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N.Y. Power Authority Official Warns About Aquatic Invasive Species in the Great Lakes

Michael Saltzman

March 7, 2007


WASHINGTON—A New York Power Authority (NYPA) environmental manager Wednesday warned about non-indigenous aquatic species, such as zebra mussels, entering the Great Lakes water basin, and emphasized the importance of continued aggressive efforts to minimize their potential effects on power production and other industries. 

“Continued federal and state funding of invasive monitoring and control programs and research that augments these programs is essential,” said John Kahabka, NYPA manager of environmental operations, in testimony before a Congressional subcommittee. “Without these efforts, it is a certainty that additional invasive species will infect the Great Lakes and their tributaries. Those new species will present new social and economic challenges to power production, industry, recreation, safety and health in Great Lakes communities.” 

Kahabka noted that zebra mussels and other invasive species have been transported to North America in the ballast water of transoceanic ships. “This is clearly the vector of choice in the worldwide movement of aquatic invaders,” he said. 

The Power Authority operates two large hydroelectric projects within the Great Lakes Basin, the Niagara and St. Lawrence-Franklin D. Roosevelt Projects, as well as a pumped-storage hydroelectric project in the northern Catskills, and several small hydro facilities that have also been affected by zebra mussels. It has practiced a variety of remedial methodologies, from chemical control to mechanical cleaning, to keep the finger-nail-sized creatures and other species away from water intake pipes.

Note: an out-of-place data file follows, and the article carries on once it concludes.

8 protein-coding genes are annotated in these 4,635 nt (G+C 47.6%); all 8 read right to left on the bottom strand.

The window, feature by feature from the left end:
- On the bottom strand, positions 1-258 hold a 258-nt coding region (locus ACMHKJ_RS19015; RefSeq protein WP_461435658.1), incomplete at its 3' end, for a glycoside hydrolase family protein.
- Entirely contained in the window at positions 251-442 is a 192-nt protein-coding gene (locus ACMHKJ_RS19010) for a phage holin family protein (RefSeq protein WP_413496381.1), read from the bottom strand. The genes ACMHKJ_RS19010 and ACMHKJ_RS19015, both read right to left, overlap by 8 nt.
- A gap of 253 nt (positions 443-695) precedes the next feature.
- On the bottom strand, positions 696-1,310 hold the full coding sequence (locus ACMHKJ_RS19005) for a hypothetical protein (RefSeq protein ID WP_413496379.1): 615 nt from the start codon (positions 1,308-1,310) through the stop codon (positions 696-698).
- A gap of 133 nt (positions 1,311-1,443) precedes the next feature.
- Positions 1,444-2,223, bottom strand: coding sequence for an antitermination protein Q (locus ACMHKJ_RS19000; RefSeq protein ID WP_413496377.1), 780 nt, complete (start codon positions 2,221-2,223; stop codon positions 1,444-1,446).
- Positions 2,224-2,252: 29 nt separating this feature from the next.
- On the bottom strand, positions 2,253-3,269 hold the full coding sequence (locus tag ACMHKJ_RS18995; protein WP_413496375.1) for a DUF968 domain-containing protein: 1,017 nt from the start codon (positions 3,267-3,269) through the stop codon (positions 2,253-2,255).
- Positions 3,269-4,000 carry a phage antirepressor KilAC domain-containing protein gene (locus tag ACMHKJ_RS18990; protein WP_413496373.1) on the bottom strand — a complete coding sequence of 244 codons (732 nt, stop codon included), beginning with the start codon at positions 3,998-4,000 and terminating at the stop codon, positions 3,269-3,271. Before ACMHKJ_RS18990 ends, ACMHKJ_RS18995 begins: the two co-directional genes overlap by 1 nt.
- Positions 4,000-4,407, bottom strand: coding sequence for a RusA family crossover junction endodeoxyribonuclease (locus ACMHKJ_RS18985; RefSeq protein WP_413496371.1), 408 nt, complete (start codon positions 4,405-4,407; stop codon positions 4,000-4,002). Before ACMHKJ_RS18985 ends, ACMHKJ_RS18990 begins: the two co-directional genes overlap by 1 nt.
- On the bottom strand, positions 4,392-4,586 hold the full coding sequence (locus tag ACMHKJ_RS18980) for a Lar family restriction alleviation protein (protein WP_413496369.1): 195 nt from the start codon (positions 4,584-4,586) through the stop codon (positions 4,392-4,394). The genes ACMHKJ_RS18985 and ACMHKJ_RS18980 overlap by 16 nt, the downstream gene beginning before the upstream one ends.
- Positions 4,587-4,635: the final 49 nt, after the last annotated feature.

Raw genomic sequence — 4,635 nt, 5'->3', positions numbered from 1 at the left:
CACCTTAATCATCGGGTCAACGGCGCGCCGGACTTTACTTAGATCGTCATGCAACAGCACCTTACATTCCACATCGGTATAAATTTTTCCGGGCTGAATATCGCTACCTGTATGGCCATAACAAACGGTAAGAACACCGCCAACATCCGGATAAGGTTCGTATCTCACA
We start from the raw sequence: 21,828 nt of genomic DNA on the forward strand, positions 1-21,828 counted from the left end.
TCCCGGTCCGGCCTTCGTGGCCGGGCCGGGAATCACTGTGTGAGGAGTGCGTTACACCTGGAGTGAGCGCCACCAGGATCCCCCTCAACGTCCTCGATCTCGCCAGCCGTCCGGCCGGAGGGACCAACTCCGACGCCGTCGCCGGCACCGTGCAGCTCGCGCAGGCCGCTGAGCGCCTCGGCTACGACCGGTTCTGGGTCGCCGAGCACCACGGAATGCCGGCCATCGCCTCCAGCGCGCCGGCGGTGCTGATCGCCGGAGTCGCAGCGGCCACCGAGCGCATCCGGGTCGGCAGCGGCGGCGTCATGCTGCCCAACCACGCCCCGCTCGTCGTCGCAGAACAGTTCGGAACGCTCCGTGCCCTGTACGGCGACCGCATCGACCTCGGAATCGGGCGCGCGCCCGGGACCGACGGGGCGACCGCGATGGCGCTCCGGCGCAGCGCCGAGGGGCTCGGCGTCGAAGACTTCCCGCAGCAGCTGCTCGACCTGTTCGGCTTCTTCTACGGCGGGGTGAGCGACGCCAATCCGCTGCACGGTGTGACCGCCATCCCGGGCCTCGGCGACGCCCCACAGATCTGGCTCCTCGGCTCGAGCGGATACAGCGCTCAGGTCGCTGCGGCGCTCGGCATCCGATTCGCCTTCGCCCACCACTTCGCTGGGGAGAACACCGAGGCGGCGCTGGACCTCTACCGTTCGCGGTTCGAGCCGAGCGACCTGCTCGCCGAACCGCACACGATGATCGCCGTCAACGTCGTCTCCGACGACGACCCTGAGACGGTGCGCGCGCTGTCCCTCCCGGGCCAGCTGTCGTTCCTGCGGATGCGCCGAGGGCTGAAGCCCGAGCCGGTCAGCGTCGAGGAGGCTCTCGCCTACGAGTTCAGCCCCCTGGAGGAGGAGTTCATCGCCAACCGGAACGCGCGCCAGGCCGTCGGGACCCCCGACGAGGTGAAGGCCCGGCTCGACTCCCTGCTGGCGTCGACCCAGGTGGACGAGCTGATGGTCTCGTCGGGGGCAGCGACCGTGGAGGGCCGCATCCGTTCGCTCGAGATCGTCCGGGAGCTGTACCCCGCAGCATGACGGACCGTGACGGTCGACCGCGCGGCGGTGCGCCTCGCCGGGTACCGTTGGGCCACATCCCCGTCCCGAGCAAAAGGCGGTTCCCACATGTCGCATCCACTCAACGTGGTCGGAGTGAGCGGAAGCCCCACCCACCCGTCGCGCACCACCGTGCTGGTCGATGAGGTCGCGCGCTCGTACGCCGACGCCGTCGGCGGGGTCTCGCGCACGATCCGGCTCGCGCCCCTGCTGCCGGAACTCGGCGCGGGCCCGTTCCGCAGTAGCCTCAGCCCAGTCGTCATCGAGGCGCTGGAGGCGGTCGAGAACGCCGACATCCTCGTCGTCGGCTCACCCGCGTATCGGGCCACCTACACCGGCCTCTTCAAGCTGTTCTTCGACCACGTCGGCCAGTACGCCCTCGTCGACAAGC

“Recognizing the need for immediate measures to address the problem in 1990, the Power Authority instituted monitoring and mitigation programs at a number of our facilities around the state,” Kahabka said. “Unfortunately, there are limited effective mitigation options for control of the zebra mussel.” 

He said the most widely-used control method involves use of chlorine or molluscicides, which NYPA has employed under permit by the New York State Department of Environmental Conservation (DEC). Both the Power Authority and the DEC have closely monitored their use. 

“To date, the New York Power Authority, to a large degree, has overcome the initial effects of invasive species on the operations of our facilities, but it has not been without impact to both our operations and costs,” Kahabka said, noting that the Authority has spent hundreds of thousands of dollars on mitigation measures. This includes activities at two nuclear power plants—the James A. FitzPatrick and Indian Point 3 plants by Lake Ontario and the Hudson River, respectively, which it owned until November 2000 before selling them to Entergy, a large nuclear operator.  

The large number of power plants relying on Great Lakes water for power production underscores the potential disruptive threat of invasive species for the electric power industry. The Northeast-Midwest Institute, a non-profit research organization, calculates there are 535 power plants within the U.S. portion of the Great Lakes basin, with 90 percent of them thermal facilities that use water to produce steam or coolant.

Kahabka, who works in NYPA’s White Plains Office, testified before the House Transportation and Infrastructure Committee Subcommittee on Water Resources and Environment. He represents the American Public Power Association on the Aquatic Nuisance Species Task Force, an interagency committee established under a 1990 federal law. A principal goal of the task force is to minimize the harmful effects of aquatic nuisance species already introduced into the waters of the United States.

 About NYPA:

 ■    NYPA uses no tax money or state credit.  It finances its operations through the sale of bonds and revenues earned in large part through sales of electricity.  ■    NYPA is a leader in promoting energy-efficiency, new energy technologies and electric transportation initiatives.  ■    It is the nation’s largest state-owned electric utility, with 18 generating facilities in various parts of the state and more than 1,400 circuit-miles of transmission lines.

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